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News of the establishment of the missions and military posts at San Diego and Monterey was in due course carried to the City of Mexico, where it so delighted the Marques de Croix, Viceroy of New Spain, and Jose de Galvez, that they not only set the church bells ringing, but forthwith began to make arrangements for the founding of more missions in the upper province. Additional priests were provided by the College of San Fernando; funds liberally subscribed; and the San Antonio made ready to sail from San Blas with the friars and supplies. On the 21st of May, 1771, the good ship dropped anchor at Monterey, where, in the meantime, Junipero, though busy enough among the natives of the neighborhood, was suffering grievous disappointment because, from lack of priests and soldiers, he was unable to proceed at once with the proposed establishment of San Buenaventura. The safe arrival of ten assistants now brought him assurance of a rapid extension of work in "the vineyard of the Lord." He was not the man to let time slip by him unimproved. Plans were immediately laid for carrying the cross still further into the wilderness, and six new missions - those of San Buenaventura, San Gabriel, San Louis Obispo, San Antonio, Santa Clara and San Francisco - were presently agreed upon. It was discovered later on, however, that these plans outran the resources at the president's disposal, and much to his regret, the design for settlements at Santa Clara and San Francisco had to be temporarily given up.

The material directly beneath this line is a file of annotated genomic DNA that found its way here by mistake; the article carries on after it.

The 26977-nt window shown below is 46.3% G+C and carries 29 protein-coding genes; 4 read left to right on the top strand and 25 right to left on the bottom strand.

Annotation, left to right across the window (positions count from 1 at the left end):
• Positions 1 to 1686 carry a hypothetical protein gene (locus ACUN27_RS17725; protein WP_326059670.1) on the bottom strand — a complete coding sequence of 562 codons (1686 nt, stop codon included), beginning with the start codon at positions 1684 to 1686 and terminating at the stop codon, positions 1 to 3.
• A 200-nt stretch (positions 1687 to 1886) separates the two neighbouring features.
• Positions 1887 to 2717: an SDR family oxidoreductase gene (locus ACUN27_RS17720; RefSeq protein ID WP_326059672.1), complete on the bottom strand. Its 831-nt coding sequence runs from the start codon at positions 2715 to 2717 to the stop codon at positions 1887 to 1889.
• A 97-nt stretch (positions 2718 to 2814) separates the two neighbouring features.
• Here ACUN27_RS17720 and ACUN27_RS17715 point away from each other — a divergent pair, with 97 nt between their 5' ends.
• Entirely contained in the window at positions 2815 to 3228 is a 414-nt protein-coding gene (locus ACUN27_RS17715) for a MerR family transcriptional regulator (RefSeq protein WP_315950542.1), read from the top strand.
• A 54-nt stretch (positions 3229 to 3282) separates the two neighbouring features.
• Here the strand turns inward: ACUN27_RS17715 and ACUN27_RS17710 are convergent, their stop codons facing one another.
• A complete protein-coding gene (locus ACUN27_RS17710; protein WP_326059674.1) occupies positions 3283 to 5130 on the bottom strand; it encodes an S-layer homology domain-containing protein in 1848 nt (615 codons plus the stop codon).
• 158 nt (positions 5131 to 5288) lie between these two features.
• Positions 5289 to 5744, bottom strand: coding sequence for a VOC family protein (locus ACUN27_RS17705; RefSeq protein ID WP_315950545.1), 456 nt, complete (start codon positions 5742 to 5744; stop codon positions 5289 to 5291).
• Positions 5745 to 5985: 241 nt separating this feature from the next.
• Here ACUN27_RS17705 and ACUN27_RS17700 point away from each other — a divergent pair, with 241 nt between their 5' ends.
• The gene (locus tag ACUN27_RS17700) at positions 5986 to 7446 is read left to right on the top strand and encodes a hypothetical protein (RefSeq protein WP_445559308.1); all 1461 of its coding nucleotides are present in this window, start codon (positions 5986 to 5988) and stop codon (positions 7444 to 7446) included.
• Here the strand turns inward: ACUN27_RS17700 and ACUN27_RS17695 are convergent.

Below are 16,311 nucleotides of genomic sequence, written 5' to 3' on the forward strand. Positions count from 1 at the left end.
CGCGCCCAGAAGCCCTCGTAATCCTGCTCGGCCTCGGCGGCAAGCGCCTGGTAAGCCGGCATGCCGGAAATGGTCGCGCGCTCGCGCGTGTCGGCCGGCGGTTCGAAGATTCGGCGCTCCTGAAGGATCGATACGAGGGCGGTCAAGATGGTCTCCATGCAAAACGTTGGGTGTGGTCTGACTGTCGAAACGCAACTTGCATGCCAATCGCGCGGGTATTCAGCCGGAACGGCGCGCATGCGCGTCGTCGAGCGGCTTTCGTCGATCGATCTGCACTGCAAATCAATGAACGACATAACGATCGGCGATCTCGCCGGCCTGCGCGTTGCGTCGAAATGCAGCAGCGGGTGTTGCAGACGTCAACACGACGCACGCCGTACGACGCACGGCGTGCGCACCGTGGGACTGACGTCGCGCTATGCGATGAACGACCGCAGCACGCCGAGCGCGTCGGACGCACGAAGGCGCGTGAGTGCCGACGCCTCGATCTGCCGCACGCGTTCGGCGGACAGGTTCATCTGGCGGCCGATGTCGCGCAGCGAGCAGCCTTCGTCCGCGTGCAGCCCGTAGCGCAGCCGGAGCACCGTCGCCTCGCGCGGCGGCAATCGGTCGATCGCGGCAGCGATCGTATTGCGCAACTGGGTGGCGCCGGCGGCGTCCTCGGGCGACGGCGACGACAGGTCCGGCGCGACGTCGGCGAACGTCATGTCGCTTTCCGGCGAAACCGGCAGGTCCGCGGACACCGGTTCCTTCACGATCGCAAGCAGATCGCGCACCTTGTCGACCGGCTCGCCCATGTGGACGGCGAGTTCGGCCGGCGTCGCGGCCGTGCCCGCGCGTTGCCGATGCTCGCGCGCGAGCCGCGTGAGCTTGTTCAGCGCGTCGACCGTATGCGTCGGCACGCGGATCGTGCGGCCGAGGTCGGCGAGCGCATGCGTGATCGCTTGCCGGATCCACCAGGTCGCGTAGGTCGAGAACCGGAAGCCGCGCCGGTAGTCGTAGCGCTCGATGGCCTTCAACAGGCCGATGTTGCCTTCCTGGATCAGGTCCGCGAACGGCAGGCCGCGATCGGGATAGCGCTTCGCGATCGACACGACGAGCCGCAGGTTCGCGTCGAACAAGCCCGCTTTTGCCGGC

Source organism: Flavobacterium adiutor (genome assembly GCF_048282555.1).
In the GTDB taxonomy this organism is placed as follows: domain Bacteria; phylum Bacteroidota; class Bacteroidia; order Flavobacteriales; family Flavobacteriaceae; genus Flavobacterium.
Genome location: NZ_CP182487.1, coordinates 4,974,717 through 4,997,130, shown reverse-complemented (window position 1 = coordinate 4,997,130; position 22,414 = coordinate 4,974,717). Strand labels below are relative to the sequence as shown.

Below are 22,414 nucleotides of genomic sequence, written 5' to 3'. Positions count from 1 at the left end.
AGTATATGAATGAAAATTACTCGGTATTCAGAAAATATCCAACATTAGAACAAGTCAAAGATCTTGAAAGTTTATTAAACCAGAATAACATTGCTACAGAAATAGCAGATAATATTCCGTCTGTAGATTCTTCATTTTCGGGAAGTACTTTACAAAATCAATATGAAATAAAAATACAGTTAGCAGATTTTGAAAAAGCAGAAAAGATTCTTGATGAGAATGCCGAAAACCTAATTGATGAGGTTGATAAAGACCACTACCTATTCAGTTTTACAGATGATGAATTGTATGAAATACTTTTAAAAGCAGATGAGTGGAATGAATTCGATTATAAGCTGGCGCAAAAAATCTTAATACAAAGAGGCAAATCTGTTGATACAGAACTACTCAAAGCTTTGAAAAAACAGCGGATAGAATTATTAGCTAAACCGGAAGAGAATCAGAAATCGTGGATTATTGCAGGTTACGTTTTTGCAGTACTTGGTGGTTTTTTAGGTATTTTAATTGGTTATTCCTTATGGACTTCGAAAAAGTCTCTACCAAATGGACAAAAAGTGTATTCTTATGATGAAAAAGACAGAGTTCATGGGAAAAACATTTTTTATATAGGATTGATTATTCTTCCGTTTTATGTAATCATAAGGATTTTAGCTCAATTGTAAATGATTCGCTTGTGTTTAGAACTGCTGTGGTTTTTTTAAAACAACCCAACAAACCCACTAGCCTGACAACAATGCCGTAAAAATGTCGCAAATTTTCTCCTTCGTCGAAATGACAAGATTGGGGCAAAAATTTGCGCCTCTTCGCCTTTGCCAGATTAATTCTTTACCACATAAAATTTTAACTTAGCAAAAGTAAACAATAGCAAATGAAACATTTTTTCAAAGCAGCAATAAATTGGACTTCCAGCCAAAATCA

There was, none the less, plenty to engage the energies of even so tireless a worker as Junipero, for three of the new missions were successfully established between July, 1771, and the autumn of the following year. The first of these was the Mission of San Antonio de Padua, in a beautiful spot among the Santa Lucia mountains, some twenty-five leagues southeast of Monterey; the second, that of San Gabriel Arcángel, near what is now known as the San Gabriel river; and the third, the Mission of San Luis Obispo de Tolosa, for which a location was chosen near the coast, about twenty-five leagues southeast of San Antonio. In his account of the founding of the first named of these, Palou throws in a characteristic touch. After the bells had been hung on trees and loudly tolled, he says, the excited padre-presidente began to shout like one transported: - "Ho, gentiles! Come to the Holy Church; Come! Come! and receive the faith of Jesus Christ!" His comrade, Father Pieras, standing by astonished, interrupted his fervent eloquence with the eminently practical remark that as there were no gentiles within hearing, it was idle to ring the bells. But the enthusiast's ardour was not to be damped by such considerations, and he continued to ring and shout. I, for one, am grateful for such a detail as this. An even more significant story, though of a quite different sort, is recorded of the dedication of San Gabriel. It was, of course, inevitable that here and there in connection with such a record as this of Serra and his work, there should spring up legends of miraculous doings and occurrences; though on the whole, it is, perhaps, remarkable that the mythopoeic tendency was not more powerful. The incident now referred to may be taken as an illustration. While the missionary party were engaged in exploring for a suitable site, a large force of natives, under two chiefs, suddenly broke in upon them. Serious conflict seemed imminent; when one of the fathers drew forth a piece of canvas bearing the picture of the Virgin. Instantly the savages threw their weapons to the ground, and, following their leaders, crowded with offerings about the marvellous image. Thus the danger was averted. Further troubles attended the settlement at San Gabriel; but in after years it became one of the most successful of all the missions, and gained particular fame from the industries maintained by its converts, and their skill in carving wood, horn and leather.